A stately home is defined as a large and impressive house that is occupied or was formerly occupied by an aristocratic family. In this article, we’ll list the top 10 characteristics that give these amazing historic buildings their title. Owners of Victorian and period properties wishing to create a memorable and unique house can learn a lot from stately homes – there are a number of features that define these houses making them impressive and worthy of their aristocratic inhabitants.
For this article, we have been generously provided with an amazing set of interior and exterior images from a number of well-loved and much-admired English and Scottish stately homes. These only serve to illustrate the wealth of historic properties that span the length and breadth of the UK - we’re going to let these speak for themselves as pictures truly say a thousand words. Hopefully these images will inspire you to get out and about to visit these impressive buildings and borrow some of their design ideas in your own renovation project.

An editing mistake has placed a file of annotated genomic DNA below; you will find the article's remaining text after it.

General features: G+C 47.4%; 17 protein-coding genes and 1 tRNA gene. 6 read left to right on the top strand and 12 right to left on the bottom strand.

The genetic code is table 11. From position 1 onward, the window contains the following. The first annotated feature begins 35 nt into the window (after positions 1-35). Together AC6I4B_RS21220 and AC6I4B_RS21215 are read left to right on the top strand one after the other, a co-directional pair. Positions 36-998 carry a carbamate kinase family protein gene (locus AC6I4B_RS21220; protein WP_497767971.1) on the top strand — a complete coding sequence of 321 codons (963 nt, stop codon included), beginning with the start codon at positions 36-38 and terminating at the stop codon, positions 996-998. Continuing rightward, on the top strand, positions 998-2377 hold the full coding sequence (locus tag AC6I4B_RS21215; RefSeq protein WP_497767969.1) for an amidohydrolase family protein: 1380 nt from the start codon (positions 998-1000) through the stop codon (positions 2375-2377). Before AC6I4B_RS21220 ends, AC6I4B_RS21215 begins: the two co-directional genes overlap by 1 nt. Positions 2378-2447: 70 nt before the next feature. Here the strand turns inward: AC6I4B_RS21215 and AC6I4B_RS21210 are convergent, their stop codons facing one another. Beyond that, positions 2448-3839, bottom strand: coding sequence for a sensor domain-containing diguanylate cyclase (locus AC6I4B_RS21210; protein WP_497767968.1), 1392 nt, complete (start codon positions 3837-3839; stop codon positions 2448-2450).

What are the essential elements of a stately home?
Everything is large scale, from the driveway to the entrance hall to the height of the doors and the ceilings. Stately homes are all out to impress, intimidate and command. Many parts of the UK are awash with castles and stately homes, all within close proximity to one another; size was all about one-upmanship.
This contributes to why stately homes would have an impressive entrance. First impressions really do count and these houses typically have large gates opening onto long drives. Then cutting through beautifully and thoughtfully landscaped gardens that have developed and matured over decades, if not centuries. These are in part, created to inspire admiration and respect for the owners from any visitors on their approach to the main house.
This is illustrated by this impressive driveway leading to Hatfield House, perfectly symmetrical to match the house itself and flanked by hedges, shrubs and mature trees with a fountain, creating a centrepiece for the circular driveway.
Most stately homes also have extensive grounds - often acres and acres of parkland for exercising your horse, and farmland for growing produce for the estate. Many no longer own all of their original acreage, the excess having been sold off to a neighbouring farmer.